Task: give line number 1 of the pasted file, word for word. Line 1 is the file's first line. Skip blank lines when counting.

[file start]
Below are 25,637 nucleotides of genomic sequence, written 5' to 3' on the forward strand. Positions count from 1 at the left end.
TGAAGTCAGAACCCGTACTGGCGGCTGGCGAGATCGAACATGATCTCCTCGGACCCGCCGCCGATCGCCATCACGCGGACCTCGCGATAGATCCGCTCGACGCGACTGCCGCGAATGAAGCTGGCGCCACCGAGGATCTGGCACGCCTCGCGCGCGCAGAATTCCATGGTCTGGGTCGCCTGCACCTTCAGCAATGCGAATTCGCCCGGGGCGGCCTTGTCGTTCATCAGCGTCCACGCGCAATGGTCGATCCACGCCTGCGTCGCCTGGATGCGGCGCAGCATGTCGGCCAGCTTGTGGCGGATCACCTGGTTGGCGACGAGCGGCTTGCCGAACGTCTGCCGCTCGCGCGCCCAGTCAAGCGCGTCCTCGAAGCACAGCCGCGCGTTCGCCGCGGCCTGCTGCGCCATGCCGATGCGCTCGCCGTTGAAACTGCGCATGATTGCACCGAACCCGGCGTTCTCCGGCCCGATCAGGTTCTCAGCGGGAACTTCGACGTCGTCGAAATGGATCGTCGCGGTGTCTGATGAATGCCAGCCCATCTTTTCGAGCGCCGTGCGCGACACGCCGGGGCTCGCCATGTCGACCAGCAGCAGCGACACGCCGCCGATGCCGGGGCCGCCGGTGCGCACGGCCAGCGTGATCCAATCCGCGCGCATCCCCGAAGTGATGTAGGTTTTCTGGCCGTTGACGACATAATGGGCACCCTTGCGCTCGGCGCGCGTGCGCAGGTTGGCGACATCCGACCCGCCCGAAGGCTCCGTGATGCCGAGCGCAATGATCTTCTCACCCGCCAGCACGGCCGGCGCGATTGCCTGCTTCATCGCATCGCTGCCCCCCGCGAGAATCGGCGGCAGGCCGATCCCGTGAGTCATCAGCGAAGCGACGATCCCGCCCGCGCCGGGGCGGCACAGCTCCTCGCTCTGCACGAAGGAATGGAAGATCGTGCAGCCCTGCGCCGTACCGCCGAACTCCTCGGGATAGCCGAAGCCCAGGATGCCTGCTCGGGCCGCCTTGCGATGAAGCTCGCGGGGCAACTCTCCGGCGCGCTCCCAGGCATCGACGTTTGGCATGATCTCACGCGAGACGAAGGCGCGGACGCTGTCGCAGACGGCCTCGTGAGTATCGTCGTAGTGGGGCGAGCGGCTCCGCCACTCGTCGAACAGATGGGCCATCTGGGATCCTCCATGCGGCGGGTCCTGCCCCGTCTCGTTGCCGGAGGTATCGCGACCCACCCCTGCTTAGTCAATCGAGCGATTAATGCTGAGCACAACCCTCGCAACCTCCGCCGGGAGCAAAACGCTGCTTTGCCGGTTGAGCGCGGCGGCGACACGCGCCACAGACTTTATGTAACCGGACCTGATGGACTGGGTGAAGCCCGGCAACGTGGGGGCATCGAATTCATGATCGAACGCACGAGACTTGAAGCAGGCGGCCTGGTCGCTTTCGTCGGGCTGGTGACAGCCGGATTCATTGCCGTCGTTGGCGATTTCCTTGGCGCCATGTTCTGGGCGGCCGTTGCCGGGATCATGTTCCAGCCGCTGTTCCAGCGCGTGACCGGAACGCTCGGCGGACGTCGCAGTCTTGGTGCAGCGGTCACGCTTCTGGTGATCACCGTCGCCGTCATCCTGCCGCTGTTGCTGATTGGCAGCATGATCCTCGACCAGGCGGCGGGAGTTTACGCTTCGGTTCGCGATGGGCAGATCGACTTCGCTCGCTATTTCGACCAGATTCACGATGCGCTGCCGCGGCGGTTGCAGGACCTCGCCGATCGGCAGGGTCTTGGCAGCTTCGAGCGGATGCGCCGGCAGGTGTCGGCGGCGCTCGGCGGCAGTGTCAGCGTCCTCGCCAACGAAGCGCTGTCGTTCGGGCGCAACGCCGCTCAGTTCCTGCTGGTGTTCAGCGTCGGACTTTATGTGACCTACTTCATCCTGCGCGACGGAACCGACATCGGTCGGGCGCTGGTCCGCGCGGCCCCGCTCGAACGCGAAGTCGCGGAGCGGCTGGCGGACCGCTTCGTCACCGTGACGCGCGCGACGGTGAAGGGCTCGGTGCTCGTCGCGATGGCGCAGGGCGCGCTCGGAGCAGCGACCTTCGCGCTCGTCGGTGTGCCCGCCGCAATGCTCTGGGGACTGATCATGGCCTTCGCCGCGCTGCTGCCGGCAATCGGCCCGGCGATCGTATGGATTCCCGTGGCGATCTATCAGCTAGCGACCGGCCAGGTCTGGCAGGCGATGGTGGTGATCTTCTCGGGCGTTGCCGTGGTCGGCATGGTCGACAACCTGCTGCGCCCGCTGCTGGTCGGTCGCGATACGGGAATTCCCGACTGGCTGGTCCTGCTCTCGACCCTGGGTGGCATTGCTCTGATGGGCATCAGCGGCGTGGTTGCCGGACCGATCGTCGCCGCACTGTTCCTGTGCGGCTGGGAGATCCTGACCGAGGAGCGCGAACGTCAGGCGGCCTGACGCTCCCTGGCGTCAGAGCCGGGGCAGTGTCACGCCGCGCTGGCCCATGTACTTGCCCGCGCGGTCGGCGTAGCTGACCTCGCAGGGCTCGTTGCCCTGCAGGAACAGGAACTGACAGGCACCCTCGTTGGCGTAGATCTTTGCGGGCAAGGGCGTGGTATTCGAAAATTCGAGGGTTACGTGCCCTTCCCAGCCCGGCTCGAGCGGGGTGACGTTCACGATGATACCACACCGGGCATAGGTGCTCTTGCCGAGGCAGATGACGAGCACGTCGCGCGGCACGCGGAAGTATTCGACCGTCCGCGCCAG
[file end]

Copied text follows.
Below are 25,637 nucleotides of genomic sequence, written 5' to 3' on the forward strand. Positions count from 1 at the left end.